New Mexico Higher Education Department achieves remarkable milestones in 2023

Stephanie Montoya

State celebrates college enrollment growth, workforce development, adult education graduates and more 

As 2023 comes to a close, the New Mexico Higher Education Department is proud to look back on a series of accomplishments that have significantly impacted education, healthcare, research, and workforce development across the state this year.  

I am proud to celebrate the strides we’ve made this year in a multitude of areas, including college access, student success, research, innovation, and many more. Thanks to the continued support of Gov. Michelle Lujan Grisham and lawmakers, higher education continues to be a priority. With sustained investments during the upcoming legislative session, we look forward to building upon the record progress we’ve made over the past several years toward achieving the positive outcomes higher education brings for New Mexicans,” said Acting Higher Education Secretary Patricia Trujillo, Ph.D.  

The Higher Education Department, with the support of Gov. Lujan Grisham and its partners, achieved the following milestones in 2023: 

Sustained growth in undergraduate student enrollment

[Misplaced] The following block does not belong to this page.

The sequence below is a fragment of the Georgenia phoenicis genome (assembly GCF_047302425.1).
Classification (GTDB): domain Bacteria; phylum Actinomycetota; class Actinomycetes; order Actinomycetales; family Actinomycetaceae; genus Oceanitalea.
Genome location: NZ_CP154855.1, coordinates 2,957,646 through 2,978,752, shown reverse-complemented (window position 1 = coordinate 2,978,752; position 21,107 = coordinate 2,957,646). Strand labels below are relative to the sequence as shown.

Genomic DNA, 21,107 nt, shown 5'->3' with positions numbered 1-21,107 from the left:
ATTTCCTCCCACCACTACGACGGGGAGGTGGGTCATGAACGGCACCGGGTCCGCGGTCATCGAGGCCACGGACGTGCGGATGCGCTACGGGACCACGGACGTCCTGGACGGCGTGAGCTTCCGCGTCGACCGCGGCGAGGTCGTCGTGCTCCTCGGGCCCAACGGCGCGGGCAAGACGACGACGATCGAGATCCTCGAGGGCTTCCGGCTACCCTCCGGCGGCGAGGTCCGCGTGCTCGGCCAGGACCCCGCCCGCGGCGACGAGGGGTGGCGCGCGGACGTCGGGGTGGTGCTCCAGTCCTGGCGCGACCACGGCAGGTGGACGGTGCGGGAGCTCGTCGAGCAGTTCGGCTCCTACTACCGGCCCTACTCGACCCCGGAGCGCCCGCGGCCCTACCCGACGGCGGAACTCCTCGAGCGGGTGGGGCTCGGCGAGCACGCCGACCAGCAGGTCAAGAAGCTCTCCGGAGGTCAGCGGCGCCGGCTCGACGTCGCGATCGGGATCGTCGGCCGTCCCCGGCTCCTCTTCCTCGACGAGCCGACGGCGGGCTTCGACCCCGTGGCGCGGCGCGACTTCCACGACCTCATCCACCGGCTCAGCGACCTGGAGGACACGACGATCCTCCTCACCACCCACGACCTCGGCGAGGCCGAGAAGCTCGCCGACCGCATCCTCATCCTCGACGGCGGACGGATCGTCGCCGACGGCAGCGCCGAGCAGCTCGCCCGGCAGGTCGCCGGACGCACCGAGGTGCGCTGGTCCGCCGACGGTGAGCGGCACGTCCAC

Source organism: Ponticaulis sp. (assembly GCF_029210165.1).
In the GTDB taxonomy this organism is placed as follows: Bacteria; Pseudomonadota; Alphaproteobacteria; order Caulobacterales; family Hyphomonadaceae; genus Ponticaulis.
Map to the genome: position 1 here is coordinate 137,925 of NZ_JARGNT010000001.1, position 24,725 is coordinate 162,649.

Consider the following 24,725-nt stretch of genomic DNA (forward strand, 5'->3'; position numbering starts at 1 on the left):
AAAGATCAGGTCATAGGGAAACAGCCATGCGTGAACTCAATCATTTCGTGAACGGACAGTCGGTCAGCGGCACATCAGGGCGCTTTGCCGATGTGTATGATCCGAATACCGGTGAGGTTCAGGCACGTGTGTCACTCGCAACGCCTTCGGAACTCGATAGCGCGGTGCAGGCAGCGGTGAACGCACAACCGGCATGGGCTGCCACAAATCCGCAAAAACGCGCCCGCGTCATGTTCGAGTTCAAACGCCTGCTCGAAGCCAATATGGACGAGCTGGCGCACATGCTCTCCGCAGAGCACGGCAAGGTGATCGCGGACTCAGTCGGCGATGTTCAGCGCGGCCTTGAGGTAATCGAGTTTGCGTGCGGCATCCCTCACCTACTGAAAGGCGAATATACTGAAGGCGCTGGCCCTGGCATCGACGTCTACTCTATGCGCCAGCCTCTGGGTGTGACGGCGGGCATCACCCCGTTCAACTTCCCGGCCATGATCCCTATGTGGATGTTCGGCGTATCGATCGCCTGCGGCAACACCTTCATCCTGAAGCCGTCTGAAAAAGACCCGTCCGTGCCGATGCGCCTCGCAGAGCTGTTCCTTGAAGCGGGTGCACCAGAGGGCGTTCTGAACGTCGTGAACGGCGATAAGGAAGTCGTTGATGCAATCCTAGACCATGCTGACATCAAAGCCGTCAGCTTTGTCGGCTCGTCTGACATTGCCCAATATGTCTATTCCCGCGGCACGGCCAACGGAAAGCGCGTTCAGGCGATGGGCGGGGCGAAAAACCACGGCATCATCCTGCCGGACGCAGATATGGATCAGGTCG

New Mexico experienced a remarkable 2.3 percent increase in undergraduate student enrollment across public colleges and universities. This marks the second consecutive year of growth, following a period of decline. Since the enactment of the Opportunity Scholarship Act in 2022, the state has welcomed an additional 6,700 students, representing an impressive 7 percent increase over the last two years. 

Record-breaking expansion of the Health Professional Loan Repayment Program  

The Health Professional Loan Repayment Program achieved a historic milestone by awarding student debt relief to a record 724 New Mexico health care professionals. These professionals, committed to serving for three years in high-need communities, received a collective $14.6 million in student debt relief.